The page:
Finally, Bieito and costume designer Merce Paloma confront Don Ottavio's wimpishness with a master stroke — from the end of act one on, he wears a Superman T-shirt with sculptured muscles, emphasizing his wimpishness. Since this is the Prague version, Marcel Reijans has no "Dalla sua pace," but as he is at best a pleasant tenor, the loss doesn't sting.

Alfons Flores's set design consists of a basic black box, with key props (a long bar, pool table, sofa and TV). Bieito knows how to create vivid stage pictures with well-coordinated movement and imaginative details (those tiny dancing dolls!). Some directors barely have one thing happening at a time; Bieito has several, yet he mostly has the action timed so well that the distraction element is low.

So Bieito's theatrical skills should not be disregarded. For many, however, the sex and violence — although milder here than reports of his latest productions suggests — will be too much to allow for appreciation of the director's talent. When the Don attempts to rape Zerlina, she winds up with a bloody nose that drenches her nightgown. The Don, disguised as Leporello, smashes Masetto's head into the bar, and soon Zerilna's boyfriend is covered in blood as well. And in a final twist, the Don breaks free of the Commendatore's grip at the end, takes up a knife and resumes slashing the poor old man. Finally the "victorious" revenger's tie the Don to a chair and use the knife on him, each getting his or her turn (though Donna Elvira has to be manipulated into giving the killing stroke).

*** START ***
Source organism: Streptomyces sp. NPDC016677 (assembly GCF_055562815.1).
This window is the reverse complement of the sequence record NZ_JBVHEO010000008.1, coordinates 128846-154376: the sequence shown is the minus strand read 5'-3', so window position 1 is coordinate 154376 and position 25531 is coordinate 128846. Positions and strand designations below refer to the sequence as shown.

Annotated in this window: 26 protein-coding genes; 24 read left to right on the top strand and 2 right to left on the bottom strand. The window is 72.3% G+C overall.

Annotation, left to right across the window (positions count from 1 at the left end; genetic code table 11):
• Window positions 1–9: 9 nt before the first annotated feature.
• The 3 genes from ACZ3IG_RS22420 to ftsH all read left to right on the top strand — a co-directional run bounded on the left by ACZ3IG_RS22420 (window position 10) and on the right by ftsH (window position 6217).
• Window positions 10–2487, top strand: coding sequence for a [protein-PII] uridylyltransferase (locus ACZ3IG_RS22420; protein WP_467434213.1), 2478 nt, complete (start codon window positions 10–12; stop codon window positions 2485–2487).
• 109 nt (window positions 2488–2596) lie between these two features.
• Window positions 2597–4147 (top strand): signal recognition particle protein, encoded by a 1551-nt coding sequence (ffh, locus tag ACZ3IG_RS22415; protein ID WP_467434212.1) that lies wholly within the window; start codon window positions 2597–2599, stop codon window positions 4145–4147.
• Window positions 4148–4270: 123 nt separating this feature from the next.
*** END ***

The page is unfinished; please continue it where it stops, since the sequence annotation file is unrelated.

As for sex, after that opening hump-a-thon, Bieito mostly lays on the oral action. Despite the shock value here, it also seems as if Bieito sees oral sex as an act of self-abasement, and thus a crucial part of his dark, cynical view of human relations.

Mozart's score works surprisingly well in this setting with so little "giocoso." Of course the darker textures come to predominate, but even the lighter moments, such as the aforementioned "Batti, batti," have a contextual rightness. Conductor de Billy's urgent reading certainly deserves much credit here, but Bieito has obviously given the music as much thought as he has to when he can next insert some oral favors into the action. For instance, the Don sings his second act serenade alone, on the phone, trying for a "hook-up," and at the end he starts to sob — a lonely man who doesn't have the courage to change.

Not all viewers will find that moment effective, but the second act defeats many a director, as the story goes into neutral until the big climax. Several years on from its premiere, Bieito's Don Giovanni may not be as shocking as it was at it premiere, but probably many an unwary viewer of this DVD will end up turning it off in a fury and using the discs for coasters, while others will find Mozart and da Ponte's opera more alive and exciting than ever. No matter how many sins Bieito may commit, he avoids the worst of all — he is not dull.

Chris Mullins
Los Angeles Unified School District, Secondary Literacy

Send to a friend

Send a link to this article to a friend with an optional message.

Friend's Email Address: (required)

Your Email Address: (required)

Message (optional):